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Nov 14th 2013 at 8:24:16 AM •••

This seems to have become a geopolitics debate. Can someone craft an entry that speaks in one voice (or no entry at all)?

  • China currently holds a near-monopoly on most and a complete monopoly on some valuable rare earth minerals required in advanced electronics manufacturing. The rest of the world is basically China's bitch when it comes to building anything with integrated circuitry. For now, at least, this has also to do with simple cost reasons. Yes, there are rare earths in the USA, but if Chinese can gather them for much less money, why not? If prices increase, suddenly the old mines become profitable again.A lot of things China can do can also be done in other countries, but for a (slightly) higher price.China has lower value in the currency exchange rate than USA due to dumping.
    • Rare earth may be China's trump card now, but like porcelain before, all it takes is for some one to invent a substitute and this mineral wealth advantage becomes meaningless.
    • Actually, rare earths aren't really.
      • Some preliminary experiments into Organic Technology seem to suggest it might very well be the workaround for the rare earths problem. Not to mention simple recycling measures go a long way.
    • Plus, environmentalist policies often forbid American companies from extracting raw minerals, but allow foreign companies to do so under less stringent regulation. Why? Because the EPA and the US Trade Department have two completely different agendas.

Nov 9th 2010 at 3:50:31 PM •••

This Real Life example is a huge Wall of Text (with some first-person commentary, to boot). Anyone who wants to condense it to something acceptable is welcome to try.

  • Like more than a few other ... questionable tropes in this vein, this has some (and I DO mean some) grounding in history. China is one of the oldest civilizations in the world, and at several points in its history more-or-less controlled (or at least had dominance over) virtually all of their known world. The reason why the South and East China Seas are called that (and why those names are liable to trigger an Internet Backdraft when mentioned on more than a few Vietnamese, Filipino, or Korean forums) is because they marked the traditional realms of Chinese influence, as their shipbuilding more or less dwarfed everybody else's until the Japanese Westernized in the late 19th century. Their land military was also in no way not a force to be reckoned with, though the neighboring nations had better luck with it than they did the navy (for example: see the original Tet offensive or the disastrous Sui invasions of Korea). As result, China could generally push around every other nation in the neighborhood in a way no European power (even Rome) ever could, and often forced them to swear allegiance to the reigning dynasty of the time (a major objective of Zheng He's famous voyages), to the point where on paper the far East generally consisted of "China" and "Chinese Tributaries." Of course, the tributary status was generally a joke unless enforced (which generally was not done save for those that were extremely close, like Korea) and even then they realized on some level there was land outside of that under their control. This lasted more or less until the West came knocking and China more or less imploded on itself and spent the next decades rebuilding.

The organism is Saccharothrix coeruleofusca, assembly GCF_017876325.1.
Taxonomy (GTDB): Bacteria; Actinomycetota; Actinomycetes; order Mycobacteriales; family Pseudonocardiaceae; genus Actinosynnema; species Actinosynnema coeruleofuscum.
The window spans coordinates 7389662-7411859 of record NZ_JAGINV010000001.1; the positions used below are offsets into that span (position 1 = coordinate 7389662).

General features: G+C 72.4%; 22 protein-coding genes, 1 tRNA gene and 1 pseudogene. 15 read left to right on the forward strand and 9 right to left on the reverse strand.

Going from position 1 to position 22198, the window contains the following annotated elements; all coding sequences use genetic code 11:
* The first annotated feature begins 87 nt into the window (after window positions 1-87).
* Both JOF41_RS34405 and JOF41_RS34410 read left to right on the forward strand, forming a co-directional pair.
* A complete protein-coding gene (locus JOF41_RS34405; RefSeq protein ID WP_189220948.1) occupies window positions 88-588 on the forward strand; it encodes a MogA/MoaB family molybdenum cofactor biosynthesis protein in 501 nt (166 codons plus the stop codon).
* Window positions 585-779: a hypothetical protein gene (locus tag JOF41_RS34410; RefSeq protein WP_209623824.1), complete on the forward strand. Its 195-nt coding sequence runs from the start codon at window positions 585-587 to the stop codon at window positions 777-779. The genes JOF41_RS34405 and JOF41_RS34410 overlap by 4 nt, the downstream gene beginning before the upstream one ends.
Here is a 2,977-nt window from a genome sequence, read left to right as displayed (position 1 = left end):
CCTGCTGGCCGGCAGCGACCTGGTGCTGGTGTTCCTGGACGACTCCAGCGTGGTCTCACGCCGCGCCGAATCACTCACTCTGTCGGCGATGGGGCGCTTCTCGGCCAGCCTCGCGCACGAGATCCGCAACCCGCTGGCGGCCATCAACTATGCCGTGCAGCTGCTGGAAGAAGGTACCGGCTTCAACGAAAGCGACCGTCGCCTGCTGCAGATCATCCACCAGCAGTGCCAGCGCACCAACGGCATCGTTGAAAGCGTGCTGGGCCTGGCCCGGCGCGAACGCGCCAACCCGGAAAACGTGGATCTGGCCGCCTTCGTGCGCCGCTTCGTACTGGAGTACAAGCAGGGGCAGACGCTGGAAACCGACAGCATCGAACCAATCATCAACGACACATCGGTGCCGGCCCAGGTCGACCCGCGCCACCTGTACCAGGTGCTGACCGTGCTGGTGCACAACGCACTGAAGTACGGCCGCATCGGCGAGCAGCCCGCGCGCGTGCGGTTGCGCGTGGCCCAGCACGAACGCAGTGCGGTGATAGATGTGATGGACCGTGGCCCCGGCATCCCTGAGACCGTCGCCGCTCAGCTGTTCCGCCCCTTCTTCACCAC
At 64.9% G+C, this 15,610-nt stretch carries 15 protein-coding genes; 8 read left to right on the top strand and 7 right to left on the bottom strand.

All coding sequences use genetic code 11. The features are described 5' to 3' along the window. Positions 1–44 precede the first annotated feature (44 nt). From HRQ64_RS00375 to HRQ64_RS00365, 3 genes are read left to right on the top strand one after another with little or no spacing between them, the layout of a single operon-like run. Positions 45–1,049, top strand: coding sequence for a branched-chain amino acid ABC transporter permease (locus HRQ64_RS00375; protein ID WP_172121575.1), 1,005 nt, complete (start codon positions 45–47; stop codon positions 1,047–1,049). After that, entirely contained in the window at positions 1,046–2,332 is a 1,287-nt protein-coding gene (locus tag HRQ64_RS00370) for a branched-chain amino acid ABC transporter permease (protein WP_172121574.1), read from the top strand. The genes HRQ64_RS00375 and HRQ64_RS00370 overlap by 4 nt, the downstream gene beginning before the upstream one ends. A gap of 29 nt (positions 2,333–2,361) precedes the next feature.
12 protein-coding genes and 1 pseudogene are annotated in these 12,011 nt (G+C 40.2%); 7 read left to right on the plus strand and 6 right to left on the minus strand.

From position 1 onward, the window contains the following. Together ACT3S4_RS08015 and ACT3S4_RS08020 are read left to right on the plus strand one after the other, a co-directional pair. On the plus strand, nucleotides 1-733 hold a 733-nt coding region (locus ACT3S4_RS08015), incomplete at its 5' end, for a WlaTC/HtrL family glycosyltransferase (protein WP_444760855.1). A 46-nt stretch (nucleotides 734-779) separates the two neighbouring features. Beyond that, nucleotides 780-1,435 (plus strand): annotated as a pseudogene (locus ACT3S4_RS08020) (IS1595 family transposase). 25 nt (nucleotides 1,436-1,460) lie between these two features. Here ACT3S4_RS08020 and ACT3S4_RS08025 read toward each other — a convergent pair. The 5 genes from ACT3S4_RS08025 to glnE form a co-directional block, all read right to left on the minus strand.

Edited by AndrewJ
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